In some cases, more pronounced incisal translucency is required. In such scenarios, it is recommended to apply any shade on to the tooth, then cut into the incisal uncured material into three lobes and add enamel layer onto the Uveneer template and combine it together and then cure (Figure 15-18).
Photos 15-18 courtesy of Dr. Mauricio Jegerlehner & Dr. Jorge Flore, Guatemala
Dentists need to be open-minded to new techniques while preserving the tooth structure, use common sense and rely on evidence-based dentistry. This recent product development, Uveneer by Ultradent, together with the advanced contemporary composites, make it now possible to create predictable natural results every time while using a single shade or two shades of composite only.
- BDA evidence summary, Bonded composites versus ceramic veneers.Case Reports in Dentistry, June 2014
- Ward DH. Proportional smile design using the recurring esthetic dental (red) proportion. Dent Clin North Am. 2001;45:143-154.
- Essam Salem Shawkat BDS,The effect of the oxygen inhibition layer on interfacial bond strengths and stain resistance of dental resin composites. The University of Birmingham, April 2009
- Rasha M. Abdelraouf , Nour A. Habib. Color-Matching and Blending-Effect of Universal Shade Bulk-Fill-Resin-Composite in Resin-Composite-Models and Natural Teeth. Biomed Res Int. 2016
- Emine Sirin Karaarslan,1 Mehmet Bulbul,2 Ertan Ertas,3 Mehmet Ata Cebe, Ero J Dent, 2016. Assessment of changes in color and color parameters of light-cured composite resin after alternative polymerization methods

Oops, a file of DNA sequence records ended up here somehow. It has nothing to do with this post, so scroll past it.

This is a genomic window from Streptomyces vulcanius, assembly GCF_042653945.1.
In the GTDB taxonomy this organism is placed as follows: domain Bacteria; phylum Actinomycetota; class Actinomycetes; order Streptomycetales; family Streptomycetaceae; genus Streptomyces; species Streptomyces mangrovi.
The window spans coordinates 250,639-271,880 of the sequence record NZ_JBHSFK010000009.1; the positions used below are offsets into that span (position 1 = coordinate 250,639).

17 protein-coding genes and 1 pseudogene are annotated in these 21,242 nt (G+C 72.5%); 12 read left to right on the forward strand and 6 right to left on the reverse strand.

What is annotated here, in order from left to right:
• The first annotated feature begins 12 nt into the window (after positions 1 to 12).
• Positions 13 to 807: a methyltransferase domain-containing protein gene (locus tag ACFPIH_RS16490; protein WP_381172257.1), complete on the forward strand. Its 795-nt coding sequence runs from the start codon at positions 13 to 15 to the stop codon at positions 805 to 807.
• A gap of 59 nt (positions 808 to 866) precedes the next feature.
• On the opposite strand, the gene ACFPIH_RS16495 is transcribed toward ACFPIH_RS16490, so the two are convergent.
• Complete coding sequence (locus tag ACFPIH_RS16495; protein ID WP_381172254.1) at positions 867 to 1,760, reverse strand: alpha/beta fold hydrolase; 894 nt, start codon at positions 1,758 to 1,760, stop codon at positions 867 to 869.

- Lee YK1, Lim BS, Rhee SH, Yang HC, Powers JM. Color and translucency of A2 shade resin composites after curing, polishing and thermocycling.Esthetic Rehabilitation with Direct Composite Veneering: A Report of 2 Cases KyathamPubmed, 2005, Volume 2017 (2017)
- Noor Saira Wajid Najma Hajira, 2 Deepak Mehta, 3 P Ashwini, 4 N Meena, 5 HL Usha. Influence of Different Enamel Shades and Thickness on Chroma and Value of Dentin Vita Shade: An in vitro Comparative Assessment Study.
- Farideh Darabi a , Golpar Radafshar b , Maryam Tavangar a , Reza Davaloo a , Aref Khosravian c , Nastaran Mirfarhadi Translucency and Masking Ability of Various Composite Resins at Different Thicknesses, J Dent Shiraz Univ Med Sci., September 2014; 15(3): 117-122.
- James Fondriest, DDS, Inside Dentistry-The Optical Characteristics of Natural Teeth, November 2012, volume 8, Issue 11.
- Terry DA.Color matching with composite resin: a synchronized shade comparison. Pract Proced Aesthet , Dent. 2003
- Paravina RD, Kimura M, Powers JM. Color compatibility of resin composites of identical shade designation. Quintessence Int. 2006;37(9):713-9.
- Fahl N Jr. A polychromatic composite layering approach for solving a complex Class IV/direct veneer/diastema combination: Part II. Pract Proced Aesthet Dent. 2007;19(1):17-22.
- Franco EB, Francischone CE, Medina-Valdivia JR, Baseggio W. Reproducing the natural aspects of dental tissues with resin composites in proximoincisal restorations. Quintessence Int. 2007;38(6):505-10.
- Terry DA. Restoring the incisal edge. N Y State Dent J. 2005;71(5):30- 5.
- Robert Lowe DDS, Composite restorations: Subtleties in shade and techniques, peer review publication, October 2010
- Vanini L. Conservative composite restorations that mimic nature: a step-by-step anatomical stratification technique. J Cosmetic Dent. 2010;26(3):80-9812. Fahl N Jr. A polychromatic composite layering approach for solving a complex Class IV/direct veneer/diastema combination: Part II. Pract Proced Aesthet Dent. 2007;19(1):17-22.